When today our industry is sourcing a natural ingredient it has to consider doing it within a sustainable development framework. Sustainable development considers the economy, social equity and the environment as its main pillars. Also called “triple bottom line”, those pillars reminds us that business, society and the environment are connected, they influence each other, and should have the same value (1). The effect of a business on a community (society) and its natural environment is particularly evident in the development world where many of our “exotic” natural ingredients are coming from. The risk to source ingredients careless of a possible negative impact on the communities and their environment is present. The United Nations (UNCTAD) with its Biotrade Facilitation Program and more recently spin off organizations such as the Union of Ethical BioTrade (UEBT) have advocated and implemented programs to protect the environment and its biodiversity (2). These organizations have helped initially to build supply chains with local producers working in a sustainable environment and eventually to connect with ingredient suppliers and finished product companies (both in the food and the cosmetic industry) committed to source ingredients sustainably. In Africa, organizations, producers and traders work with communities to sustain ingredient sourcing by preserving the biodiversity of the natural environment where the ingredient is coming from. Like the example of African trees (often call the trees of life) that are at risk of extinction due to increasing deforestation implemented by corporations in search of land to grow monocultures to feed an expanding worldwide population. Entire forests have been cut down with this objective. Some examples of trees that are at risk and that are currently saved by businesses integrating sustainable development follow.
The Baobab tree standing alone in the middle of a savanna is a powerful and a beautiful image, but it also reminds us that that savanna was a forest of baobab trees and the tree we see is what is left. A recent commercial interest by the cosmetic industry in the Baobab fruit and oil has motivated suppliers to work with NGOs, traders, and local communities to make sure the baobab fruit is sustainable developed and so the tree is protected. Baobab oil is becoming popular as a treatment for dry hair, but it is also present in soothing and healing products due to its high content in phytosterols. Moreover, the fruit pulp is particularly rich in Vitamin C. In order to guarantee sustainability, the Baobab tree itself need to be protected and more baobab tree need to be planted. There is an incentive for a community to not cut the tree if the tree products can generate a business. Producers in Malawi agreed with local communities to protect the trees in order to sustain the fruit business.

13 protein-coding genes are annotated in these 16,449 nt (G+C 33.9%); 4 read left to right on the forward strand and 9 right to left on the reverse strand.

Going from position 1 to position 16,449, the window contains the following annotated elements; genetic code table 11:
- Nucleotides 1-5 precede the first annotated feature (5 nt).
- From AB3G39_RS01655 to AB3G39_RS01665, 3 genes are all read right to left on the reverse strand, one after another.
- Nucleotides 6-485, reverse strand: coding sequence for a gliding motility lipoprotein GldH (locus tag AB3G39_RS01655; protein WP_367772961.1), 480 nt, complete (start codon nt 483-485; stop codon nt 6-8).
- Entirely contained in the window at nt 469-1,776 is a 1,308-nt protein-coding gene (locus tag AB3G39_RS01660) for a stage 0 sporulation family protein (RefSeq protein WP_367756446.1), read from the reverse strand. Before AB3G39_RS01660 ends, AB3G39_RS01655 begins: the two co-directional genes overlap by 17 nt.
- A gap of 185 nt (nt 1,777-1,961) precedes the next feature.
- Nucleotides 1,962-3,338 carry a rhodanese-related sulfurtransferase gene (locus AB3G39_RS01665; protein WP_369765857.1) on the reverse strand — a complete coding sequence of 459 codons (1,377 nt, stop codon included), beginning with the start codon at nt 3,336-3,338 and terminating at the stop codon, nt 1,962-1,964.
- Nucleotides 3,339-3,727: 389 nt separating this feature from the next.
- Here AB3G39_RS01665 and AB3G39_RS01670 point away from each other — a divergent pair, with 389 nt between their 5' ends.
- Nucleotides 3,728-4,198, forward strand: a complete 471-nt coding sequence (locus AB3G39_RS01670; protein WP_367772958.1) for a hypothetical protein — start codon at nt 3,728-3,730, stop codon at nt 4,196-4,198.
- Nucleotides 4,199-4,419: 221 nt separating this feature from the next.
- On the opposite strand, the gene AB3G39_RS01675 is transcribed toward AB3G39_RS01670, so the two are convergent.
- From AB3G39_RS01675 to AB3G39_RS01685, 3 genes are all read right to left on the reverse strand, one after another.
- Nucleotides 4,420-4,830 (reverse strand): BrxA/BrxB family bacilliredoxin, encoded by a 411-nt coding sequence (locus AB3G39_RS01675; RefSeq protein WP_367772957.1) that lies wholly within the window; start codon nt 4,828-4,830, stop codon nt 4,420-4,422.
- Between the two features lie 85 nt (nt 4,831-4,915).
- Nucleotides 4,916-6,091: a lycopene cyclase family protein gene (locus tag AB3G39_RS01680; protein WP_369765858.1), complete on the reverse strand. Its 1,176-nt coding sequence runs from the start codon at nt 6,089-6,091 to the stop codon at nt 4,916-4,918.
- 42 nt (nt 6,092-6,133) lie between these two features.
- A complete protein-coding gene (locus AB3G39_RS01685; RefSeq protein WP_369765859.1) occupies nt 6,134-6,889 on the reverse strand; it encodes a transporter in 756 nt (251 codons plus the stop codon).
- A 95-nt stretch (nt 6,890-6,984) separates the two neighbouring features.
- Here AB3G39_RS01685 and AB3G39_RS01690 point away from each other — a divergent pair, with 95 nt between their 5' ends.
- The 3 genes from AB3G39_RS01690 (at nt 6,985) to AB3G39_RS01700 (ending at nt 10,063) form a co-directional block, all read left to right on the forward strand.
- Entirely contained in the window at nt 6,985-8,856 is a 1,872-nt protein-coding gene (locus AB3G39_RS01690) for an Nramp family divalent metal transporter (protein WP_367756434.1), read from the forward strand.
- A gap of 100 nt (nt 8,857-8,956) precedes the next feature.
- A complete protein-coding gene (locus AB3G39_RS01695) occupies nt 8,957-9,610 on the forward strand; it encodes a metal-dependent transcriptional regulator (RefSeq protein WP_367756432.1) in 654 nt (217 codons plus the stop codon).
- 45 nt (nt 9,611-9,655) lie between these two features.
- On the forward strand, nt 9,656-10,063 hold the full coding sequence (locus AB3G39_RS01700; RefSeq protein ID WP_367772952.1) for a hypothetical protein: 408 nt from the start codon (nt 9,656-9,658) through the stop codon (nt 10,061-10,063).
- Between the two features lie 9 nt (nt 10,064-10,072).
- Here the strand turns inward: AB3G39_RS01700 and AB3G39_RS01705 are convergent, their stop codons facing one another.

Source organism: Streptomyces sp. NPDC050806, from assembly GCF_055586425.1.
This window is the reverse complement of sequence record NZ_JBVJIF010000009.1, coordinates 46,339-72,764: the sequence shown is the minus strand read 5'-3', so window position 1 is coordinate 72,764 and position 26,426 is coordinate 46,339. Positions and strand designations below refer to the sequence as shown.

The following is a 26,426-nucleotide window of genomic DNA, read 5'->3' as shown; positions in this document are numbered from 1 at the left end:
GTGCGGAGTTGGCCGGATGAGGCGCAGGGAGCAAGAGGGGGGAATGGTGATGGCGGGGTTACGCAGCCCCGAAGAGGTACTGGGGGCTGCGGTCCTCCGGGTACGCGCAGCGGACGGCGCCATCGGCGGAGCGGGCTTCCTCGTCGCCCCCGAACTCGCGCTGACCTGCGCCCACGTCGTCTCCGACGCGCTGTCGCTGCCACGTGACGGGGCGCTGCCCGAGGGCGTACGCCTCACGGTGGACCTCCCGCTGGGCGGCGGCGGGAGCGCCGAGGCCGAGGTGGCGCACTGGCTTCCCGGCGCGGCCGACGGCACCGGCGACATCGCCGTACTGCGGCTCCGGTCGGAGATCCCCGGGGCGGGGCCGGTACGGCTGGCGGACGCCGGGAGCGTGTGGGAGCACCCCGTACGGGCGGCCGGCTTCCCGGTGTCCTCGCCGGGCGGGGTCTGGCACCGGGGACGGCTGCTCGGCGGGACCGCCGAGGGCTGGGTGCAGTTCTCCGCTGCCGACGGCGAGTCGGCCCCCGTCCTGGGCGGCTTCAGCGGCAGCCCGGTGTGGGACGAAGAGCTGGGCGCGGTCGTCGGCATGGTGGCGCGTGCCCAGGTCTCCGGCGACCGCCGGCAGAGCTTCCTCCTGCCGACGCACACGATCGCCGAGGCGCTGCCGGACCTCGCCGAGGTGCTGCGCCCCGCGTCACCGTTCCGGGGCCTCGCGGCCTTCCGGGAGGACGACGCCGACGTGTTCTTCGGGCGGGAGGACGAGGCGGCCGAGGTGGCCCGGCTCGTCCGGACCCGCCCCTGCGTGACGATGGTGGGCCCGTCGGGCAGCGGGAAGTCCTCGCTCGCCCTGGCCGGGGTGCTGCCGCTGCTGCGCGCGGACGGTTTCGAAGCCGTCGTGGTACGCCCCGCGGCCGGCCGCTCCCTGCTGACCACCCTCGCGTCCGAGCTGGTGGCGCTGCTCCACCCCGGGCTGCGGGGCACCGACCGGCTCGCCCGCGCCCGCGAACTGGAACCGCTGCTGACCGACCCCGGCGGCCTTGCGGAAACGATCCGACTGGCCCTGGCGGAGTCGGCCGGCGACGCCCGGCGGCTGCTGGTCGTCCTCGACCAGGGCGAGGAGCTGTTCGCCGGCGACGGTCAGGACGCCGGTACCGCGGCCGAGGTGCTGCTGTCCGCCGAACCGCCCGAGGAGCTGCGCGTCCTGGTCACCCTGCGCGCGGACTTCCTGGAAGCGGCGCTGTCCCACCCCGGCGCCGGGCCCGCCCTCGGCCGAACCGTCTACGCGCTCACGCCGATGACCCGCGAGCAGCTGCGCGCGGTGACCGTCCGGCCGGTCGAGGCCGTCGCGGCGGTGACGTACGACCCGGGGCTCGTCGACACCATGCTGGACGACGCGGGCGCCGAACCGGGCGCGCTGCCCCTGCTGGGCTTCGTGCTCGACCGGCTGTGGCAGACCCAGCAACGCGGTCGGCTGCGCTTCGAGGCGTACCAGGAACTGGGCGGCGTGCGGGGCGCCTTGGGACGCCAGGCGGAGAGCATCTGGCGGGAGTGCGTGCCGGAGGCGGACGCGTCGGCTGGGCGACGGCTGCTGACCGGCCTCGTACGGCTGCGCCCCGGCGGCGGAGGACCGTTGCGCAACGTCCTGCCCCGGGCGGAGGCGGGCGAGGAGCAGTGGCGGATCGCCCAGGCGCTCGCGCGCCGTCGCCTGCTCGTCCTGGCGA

The Marula tree is indigenous to the sub-Saharan region and it is in danger of deforestation. Marula oil is extracted from the kernel. Its composition is very similar to olive oil (high amount of oleic acid) and it is very stable (high in VIt E). For this reason the oil is enjoying a commercial success. To protect the tree, organizations such as The Seed Initiative have worked with local communities and local traders to incentivize the planting of new trees in order to sustain the Marula oil growing demand (3).
The Moringa tree grows in many regions of Africa. The oil high amount of oleic acid and sterols sustains regenerative and soothing properties, while the presence of polyphenols contributes antioxidant characteristics. The presence of behenic acid, unique for this oil, add to the skin feeling. Also, in this case the commercial success of the oil has been an incentive for programs toward tree plantation. Local traders in Rwanda are working with communities to replant Moringa trees.
Our industry needs to work with local producers that sustain communities and their environment. It is our duty as citizen of this planet to preserve for us and the generations to come the planet biodiversity and its fruits. We need to source ingredients in a sustainable way and help protect the trees of life.
- J. Elkington. Cannibals with Forks: The Triple Bottom Line of 21st Century Business, New Society Publishers: Gabriola Island, BC, Canada (1998).
- https://www.seed.uno/The author wishes to thank Elisabeth Goyvaerts at Everpix for the cover picture (Marula forest, South Africa)
Guest Author: Giorgio Dell’Acqua, PhD
Giorgio Dell’Acqua, PhD, has been an investigator in applied biomedical research for 15 years and he has spent the last 16 years as an executive and cosmetic scientist in the personal care industry. He is specialized in skin and hair care ingredients, finished product development and technical marketing. He has covered multiple roles as a manager and director in different companies specialized in active ingredients and product development. He has helped bring more than 100 successful active ingredients and finished products to market and has authored more than 50 publications in medicine and cosmetic science. In the last 10 years he has been writing and lecturing on sustainability and cosmetic ingredients and helped sourcing, developing and bringing to market many sustainable ingredients. He is a recent award winning speaker on sustainability and natural ingredients and a regular columnist on sustainable cosmetic science.